Participating in elections under authoritarian regimes can reap rewards, but electoral conditions in Venezuela have degenerated so drastically that a Maduro victory in 2018 could not be considered democratic, write Griselda Colina (Observatorio Global de Comunicación y Democracia) and Jennifer McCoy (Georgia State University).
The generation and diffusion of scientific knowledge and technology are assumed to be drivers of modern economic growth, but there is a lack of firm empirical evidence of this. Drawing on their contribution to the 2nd Annual LSE-Stanford-Universidad de los Andes Conference on Long-Run Development in Latin America (16-17 May, 2018), William F. Maloney (World Bank) and Felipe Valencia Caicedo (Bonn University) discuss how they use the first […]
The Trump administration’s “America First” policy and sanctions on Russia and Venezuela have significant unintended consequences in the Caribbean, especially for the bauxite industries of Jamaica and Guyana, writes David Jessop (Caribbean Council).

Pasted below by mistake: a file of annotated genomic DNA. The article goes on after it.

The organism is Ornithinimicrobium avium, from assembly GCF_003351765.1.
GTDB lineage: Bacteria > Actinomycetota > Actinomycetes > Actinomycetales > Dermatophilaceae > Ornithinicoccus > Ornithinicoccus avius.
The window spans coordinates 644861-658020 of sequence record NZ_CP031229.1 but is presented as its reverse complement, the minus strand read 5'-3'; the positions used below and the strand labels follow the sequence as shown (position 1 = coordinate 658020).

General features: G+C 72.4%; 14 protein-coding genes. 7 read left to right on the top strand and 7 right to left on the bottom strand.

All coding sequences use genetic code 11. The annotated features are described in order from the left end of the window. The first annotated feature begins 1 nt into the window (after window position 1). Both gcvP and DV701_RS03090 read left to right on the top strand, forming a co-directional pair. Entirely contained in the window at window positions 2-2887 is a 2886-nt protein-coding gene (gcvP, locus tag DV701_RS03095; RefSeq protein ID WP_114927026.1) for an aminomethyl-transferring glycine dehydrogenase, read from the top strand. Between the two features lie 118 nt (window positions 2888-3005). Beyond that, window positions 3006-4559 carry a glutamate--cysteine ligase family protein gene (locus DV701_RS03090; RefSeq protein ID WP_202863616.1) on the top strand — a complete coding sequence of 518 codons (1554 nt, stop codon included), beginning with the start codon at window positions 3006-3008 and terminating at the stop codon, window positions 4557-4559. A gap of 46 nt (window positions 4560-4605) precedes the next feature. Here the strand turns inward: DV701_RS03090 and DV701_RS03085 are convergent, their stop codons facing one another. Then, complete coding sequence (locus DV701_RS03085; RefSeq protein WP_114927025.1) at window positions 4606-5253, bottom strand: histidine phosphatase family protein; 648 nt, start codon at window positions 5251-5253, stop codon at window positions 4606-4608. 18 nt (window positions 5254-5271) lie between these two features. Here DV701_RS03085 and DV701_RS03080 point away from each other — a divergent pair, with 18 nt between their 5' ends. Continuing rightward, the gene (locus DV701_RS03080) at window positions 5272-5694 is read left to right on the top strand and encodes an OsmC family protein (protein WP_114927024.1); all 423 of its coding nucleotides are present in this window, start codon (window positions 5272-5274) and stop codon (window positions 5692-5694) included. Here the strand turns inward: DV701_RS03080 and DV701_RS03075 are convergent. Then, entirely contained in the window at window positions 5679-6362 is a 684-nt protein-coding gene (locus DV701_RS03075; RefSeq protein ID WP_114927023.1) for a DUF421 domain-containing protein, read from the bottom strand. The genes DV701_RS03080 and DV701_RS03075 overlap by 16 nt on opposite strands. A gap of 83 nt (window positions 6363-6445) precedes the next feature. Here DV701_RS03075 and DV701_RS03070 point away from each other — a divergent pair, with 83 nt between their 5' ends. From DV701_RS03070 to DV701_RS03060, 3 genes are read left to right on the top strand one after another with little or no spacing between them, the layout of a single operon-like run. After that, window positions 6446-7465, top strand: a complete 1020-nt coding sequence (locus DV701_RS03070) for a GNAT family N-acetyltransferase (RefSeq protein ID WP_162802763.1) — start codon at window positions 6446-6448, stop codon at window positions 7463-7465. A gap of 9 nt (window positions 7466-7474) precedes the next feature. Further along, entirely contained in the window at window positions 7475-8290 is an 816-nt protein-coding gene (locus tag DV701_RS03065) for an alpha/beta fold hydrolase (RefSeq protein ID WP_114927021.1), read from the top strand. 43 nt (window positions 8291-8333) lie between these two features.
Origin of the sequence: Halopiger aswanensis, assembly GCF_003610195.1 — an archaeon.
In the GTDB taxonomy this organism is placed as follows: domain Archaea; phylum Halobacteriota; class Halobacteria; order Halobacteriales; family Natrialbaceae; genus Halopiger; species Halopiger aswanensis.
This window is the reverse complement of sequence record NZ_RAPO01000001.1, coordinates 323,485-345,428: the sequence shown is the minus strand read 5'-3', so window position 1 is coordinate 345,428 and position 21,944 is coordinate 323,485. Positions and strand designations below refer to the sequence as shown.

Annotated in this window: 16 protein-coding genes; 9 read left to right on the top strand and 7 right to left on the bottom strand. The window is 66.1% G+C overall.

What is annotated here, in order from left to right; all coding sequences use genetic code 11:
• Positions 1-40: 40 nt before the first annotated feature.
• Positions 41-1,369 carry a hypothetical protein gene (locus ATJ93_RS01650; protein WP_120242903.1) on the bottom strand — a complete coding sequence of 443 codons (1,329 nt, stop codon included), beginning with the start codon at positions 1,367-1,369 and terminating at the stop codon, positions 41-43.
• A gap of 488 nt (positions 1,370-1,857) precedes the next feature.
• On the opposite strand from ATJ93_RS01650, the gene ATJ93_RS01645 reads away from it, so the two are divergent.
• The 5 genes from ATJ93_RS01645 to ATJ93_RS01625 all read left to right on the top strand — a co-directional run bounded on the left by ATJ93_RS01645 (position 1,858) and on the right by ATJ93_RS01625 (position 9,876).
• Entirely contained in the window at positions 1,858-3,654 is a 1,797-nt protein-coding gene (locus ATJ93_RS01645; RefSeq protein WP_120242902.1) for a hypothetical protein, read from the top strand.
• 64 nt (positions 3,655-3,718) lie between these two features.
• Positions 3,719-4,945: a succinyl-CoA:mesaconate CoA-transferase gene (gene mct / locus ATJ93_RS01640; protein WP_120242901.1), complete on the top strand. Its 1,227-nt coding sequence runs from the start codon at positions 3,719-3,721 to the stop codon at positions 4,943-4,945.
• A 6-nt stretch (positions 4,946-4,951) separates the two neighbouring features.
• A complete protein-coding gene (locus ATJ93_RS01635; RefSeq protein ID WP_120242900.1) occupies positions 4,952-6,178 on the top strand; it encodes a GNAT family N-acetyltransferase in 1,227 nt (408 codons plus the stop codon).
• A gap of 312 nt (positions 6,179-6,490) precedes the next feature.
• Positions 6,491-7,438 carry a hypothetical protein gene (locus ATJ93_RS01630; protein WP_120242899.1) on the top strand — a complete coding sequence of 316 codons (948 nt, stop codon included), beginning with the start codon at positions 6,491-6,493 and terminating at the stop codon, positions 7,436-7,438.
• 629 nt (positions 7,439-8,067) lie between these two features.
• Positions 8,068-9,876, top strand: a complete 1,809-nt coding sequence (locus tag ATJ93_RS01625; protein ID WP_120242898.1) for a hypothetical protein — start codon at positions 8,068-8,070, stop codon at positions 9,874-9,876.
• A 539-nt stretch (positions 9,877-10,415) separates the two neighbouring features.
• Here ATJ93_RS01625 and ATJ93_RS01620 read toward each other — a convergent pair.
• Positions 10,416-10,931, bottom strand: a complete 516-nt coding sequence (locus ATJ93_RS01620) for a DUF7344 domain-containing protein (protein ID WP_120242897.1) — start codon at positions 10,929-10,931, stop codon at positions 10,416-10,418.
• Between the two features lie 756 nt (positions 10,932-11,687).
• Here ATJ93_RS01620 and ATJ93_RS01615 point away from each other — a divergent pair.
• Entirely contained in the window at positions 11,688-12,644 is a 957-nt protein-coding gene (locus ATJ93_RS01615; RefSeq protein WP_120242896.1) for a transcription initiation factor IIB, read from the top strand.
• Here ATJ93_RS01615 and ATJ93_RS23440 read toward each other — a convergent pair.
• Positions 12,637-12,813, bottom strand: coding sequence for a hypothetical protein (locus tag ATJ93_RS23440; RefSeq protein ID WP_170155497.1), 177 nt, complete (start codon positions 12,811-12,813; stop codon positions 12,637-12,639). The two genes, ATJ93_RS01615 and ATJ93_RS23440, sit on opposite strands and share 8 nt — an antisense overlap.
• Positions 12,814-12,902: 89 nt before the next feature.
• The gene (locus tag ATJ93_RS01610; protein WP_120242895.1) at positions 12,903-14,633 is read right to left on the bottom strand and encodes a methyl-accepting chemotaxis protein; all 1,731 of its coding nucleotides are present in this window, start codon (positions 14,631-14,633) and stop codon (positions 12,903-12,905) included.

Fifty years after the controversial May ’67 trial, France continues to criminalise activists in Guadeloupe
Recent attempts to criminalise trade unionists involved in the 2009 French Caribbean general strike recall the trial of independence activists following the May ’67 Pointe-à-Pitre massacre in Guadeloupe, writes Grace Carrington (LSE Department of International History).
City Bank’s history in Haiti shows how racial ideology and economic policy have long coalesced to justify colonisation in Latin America and the Caribbean, writes Peter James Hudson (University of California, Los Angeles).
The 8th Summit of the Americas in Lima, Peru, will be divisive, potentially leaving Latin America and the Caribbean in leaderless disarray just when changing international relationships require unity and a common identity, writes David Jessop (Caribbean Council).
Independence, gender equality, and citizen participation help Latin America’s fact-checkers hold the powerful to account
In a context of institutional opacity and low-quality reporting, Latin American fact-checkers are growing in number and importance, writes Ariel Riera (LSE).